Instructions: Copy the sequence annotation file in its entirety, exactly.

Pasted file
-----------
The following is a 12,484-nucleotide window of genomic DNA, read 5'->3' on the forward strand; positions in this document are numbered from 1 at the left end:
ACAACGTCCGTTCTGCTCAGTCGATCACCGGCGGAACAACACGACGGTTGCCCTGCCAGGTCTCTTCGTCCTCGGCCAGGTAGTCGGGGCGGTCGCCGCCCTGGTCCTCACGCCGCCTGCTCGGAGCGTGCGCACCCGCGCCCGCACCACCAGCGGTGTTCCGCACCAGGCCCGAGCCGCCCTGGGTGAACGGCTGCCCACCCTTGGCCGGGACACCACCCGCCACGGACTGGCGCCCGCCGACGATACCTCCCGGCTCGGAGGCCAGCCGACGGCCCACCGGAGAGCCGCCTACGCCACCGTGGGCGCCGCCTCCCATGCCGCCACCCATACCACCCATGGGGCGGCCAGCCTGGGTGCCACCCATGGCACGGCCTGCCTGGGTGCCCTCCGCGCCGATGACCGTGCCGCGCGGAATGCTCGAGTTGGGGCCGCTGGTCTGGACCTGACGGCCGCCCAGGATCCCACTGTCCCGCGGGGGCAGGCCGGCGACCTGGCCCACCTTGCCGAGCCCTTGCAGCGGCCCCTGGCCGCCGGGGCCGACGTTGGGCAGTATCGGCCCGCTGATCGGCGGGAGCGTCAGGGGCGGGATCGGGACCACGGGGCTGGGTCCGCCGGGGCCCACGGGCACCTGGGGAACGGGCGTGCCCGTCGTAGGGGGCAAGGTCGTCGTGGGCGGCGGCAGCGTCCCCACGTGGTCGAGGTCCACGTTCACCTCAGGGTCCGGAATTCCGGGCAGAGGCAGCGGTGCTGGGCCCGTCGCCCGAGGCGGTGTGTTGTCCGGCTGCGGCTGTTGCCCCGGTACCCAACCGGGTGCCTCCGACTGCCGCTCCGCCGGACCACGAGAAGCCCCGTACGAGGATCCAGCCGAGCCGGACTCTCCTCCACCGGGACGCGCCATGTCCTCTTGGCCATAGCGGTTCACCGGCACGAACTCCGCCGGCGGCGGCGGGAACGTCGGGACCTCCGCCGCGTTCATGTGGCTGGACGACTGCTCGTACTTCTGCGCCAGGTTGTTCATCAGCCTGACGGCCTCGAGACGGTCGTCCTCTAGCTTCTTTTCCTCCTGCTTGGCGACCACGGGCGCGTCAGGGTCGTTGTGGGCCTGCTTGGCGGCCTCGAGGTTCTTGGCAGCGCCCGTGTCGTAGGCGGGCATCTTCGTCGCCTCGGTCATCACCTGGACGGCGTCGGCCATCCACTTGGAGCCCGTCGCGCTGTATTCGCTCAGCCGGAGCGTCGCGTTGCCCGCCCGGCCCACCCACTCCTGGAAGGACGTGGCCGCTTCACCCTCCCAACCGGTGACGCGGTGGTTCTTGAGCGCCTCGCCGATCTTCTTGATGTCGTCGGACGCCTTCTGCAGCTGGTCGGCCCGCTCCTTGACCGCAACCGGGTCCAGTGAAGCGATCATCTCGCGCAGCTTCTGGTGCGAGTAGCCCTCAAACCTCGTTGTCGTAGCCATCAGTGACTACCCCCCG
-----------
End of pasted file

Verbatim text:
The following is a 12,484-nucleotide window of genomic DNA, read 5'->3' on the forward strand; positions in this document are numbered from 1 at the left end:
ACAACGTCCGTTCTGCTCAGTCGATCACCGGCGGAACAACACGACGGTTGCCCTGCCAGGTCTCTTCGTCCTCGGCCAGGTAGTCGGGGCGGTCGCCGCCCTGGTCCTCACGCCGCCTGCTCGGAGCGTGCGCACCCGCGCCCGCACCACCAGCGGTGTTCCGCACCAGGCCCGAGCCGCCCTGGGTGAACGGCTGCCCACCCTTGGCCGGGACACCACCCGCCACGGACTGGCGCCCGCCGACGATACCTCCCGGCTCGGAGGCCAGCCGACGGCCCACCGGAGAGCCGCCTACGCCACCGTGGGCGCCGCCTCCCATGCCGCCACCCATACCACCCATGGGGCGGCCAGCCTGGGTGCCACCCATGGCACGGCCTGCCTGGGTGCCCTCCGCGCCGATGACCGTGCCGCGCGGAATGCTCGAGTTGGGGCCGCTGGTCTGGACCTGACGGCCGCCCAGGATCCCACTGTCCCGCGGGGGCAGGCCGGCGACCTGGCCCACCTTGCCGAGCCCTTGCAGCGGCCCCTGGCCGCCGGGGCCGACGTTGGGCAGTATCGGCCCGCTGATCGGCGGGAGCGTCAGGGGCGGGATCGGGACCACGGGGCTGGGTCCGCCGGGGCCCACGGGCACCTGGGGAACGGGCGTGCCCGTCGTAGGGGGCAAGGTCGTCGTGGGCGGCGGCAGCGTCCCCACGTGGTCGAGGTCCACGTTCACCTCAGGGTCCGGAATTCCGGGCAGAGGCAGCGGTGCTGGGCCCGTCGCCCGAGGCGGTGTGTTGTCCGGCTGCGGCTGTTGCCCCGGTACCCAACCGGGTGCCTCCGACTGCCGCTCCGCCGGACCACGAGAAGCCCCGTACGAGGATCCAGCCGAGCCGGACTCTCCTCCACCGGGACGCGCCATGTCCTCTTGGCCATAGCGGTTCACCGGCACGAACTCCGCCGGCGGCGGCGGGAACGTCGGGACCTCCGCCGCGTTCATGTGGCTGGACGACTGCTCGTACTTCTGCGCCAGGTTGTTCATCAGCCTGACGGCCTCGAGACGGTCGTCCTCTAGCTTCTTTTCCTCCTGCTTGGCGACCACGGGCGCGTCAGGGTCGTTGTGGGCCTGCTTGGCGGCCTCGAGGTTCTTGGCAGCGCCCGTGTCGTAGGCGGGCATCTTCGTCGCCTCGGTCATCACCTGGACGGCGTCGGCCATCCACTTGGAGCCCGTCGCGCTGTATTCGCTCAGCCGGAGCGTCGCGTTGCCCGCCCGGCCCACCCACTCCTGGAAGGACGTGGCCGCTTCACCCTCCCAACCGGTGACGCGGTGGTTCTTGAGCGCCTCGCCGATCTTCTTGATGTCGTCGGACGCCTTCTGCAGCTGGTCGGCCCGCTCCTTGACCGCAACCGGGTCCAGTGAAGCGATCATCTCGCGCAGCTTCTGGTGCGAGTAGCCCTCAAACCTCGTTGTCGTAGCCATCAGTGACTACCCCCCG